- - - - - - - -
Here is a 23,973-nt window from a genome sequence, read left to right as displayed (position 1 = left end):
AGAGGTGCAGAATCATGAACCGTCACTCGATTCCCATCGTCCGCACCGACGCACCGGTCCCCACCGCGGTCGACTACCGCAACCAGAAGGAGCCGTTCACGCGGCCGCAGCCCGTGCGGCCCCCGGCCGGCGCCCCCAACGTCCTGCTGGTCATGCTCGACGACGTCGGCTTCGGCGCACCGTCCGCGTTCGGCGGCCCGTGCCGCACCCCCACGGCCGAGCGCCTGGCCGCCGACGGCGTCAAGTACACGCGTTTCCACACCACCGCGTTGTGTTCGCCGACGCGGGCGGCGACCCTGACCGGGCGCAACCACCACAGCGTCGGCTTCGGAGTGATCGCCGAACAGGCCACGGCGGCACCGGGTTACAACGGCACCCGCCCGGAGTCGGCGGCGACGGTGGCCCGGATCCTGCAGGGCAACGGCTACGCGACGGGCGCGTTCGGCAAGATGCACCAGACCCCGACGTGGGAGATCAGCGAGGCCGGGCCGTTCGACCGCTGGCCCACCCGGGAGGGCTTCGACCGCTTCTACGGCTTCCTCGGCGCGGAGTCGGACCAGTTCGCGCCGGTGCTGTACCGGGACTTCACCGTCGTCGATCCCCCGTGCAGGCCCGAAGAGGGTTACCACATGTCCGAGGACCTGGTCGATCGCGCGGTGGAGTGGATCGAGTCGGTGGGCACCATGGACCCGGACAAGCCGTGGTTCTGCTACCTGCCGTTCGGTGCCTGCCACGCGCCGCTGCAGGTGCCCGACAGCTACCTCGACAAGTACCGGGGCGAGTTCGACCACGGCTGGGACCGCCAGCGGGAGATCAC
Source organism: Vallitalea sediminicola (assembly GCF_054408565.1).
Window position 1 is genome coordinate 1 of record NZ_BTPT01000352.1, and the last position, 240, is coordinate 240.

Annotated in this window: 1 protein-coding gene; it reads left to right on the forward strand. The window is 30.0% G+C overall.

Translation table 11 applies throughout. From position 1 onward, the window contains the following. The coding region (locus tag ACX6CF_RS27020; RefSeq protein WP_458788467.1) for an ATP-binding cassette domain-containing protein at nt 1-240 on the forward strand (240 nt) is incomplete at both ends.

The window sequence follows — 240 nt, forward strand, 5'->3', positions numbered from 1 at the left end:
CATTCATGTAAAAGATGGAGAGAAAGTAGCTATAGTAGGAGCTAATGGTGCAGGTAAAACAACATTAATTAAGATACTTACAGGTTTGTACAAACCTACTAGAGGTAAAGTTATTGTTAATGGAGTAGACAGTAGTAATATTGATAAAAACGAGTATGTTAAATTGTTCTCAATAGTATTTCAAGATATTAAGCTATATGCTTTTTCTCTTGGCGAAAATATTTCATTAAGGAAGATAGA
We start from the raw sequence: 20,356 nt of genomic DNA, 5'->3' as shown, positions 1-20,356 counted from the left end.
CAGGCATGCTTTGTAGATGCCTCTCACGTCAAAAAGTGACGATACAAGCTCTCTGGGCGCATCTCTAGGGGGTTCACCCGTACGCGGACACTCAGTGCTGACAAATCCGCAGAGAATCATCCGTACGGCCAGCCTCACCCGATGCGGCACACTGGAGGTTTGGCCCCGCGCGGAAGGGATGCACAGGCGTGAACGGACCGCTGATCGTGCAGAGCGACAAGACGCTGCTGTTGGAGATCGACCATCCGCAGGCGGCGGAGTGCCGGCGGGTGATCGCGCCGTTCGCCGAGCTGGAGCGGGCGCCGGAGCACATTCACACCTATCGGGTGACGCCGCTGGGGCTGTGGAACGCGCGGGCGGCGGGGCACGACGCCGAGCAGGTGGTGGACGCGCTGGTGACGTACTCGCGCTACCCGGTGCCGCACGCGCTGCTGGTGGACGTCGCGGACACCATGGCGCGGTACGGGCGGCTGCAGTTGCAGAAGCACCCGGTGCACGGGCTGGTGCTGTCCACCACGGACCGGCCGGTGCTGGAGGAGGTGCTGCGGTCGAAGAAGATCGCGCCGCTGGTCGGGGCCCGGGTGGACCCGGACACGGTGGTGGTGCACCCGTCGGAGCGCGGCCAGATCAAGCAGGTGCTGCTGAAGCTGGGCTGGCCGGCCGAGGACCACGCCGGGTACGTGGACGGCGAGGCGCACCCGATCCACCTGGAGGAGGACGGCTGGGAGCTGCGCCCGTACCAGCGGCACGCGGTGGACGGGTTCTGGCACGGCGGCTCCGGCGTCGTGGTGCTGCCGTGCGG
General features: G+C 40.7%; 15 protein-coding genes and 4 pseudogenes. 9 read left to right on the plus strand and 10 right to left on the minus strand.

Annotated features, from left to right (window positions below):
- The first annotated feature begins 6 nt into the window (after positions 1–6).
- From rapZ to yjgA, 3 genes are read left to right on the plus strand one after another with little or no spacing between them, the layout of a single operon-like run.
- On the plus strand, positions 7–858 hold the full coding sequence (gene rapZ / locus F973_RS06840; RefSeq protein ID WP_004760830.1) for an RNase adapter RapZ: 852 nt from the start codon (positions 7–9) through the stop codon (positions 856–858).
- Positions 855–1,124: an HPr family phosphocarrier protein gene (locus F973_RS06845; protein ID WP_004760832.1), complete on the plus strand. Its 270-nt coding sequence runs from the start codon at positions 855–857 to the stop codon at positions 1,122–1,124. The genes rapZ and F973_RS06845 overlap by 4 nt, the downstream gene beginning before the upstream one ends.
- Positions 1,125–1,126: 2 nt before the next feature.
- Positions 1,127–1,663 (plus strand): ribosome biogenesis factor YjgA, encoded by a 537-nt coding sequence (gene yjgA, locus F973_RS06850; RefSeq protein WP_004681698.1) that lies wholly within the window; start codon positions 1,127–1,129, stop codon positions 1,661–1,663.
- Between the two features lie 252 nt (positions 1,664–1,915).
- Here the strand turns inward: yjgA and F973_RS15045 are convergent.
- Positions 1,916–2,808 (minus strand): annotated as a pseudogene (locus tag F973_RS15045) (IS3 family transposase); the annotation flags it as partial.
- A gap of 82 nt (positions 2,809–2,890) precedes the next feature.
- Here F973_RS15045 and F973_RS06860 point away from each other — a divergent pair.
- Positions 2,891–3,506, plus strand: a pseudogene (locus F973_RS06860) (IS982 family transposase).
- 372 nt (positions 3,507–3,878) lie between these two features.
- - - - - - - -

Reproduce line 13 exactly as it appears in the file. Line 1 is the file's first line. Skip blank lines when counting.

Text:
- The first annotated feature begins 6 nt into the window (after positions 1–6).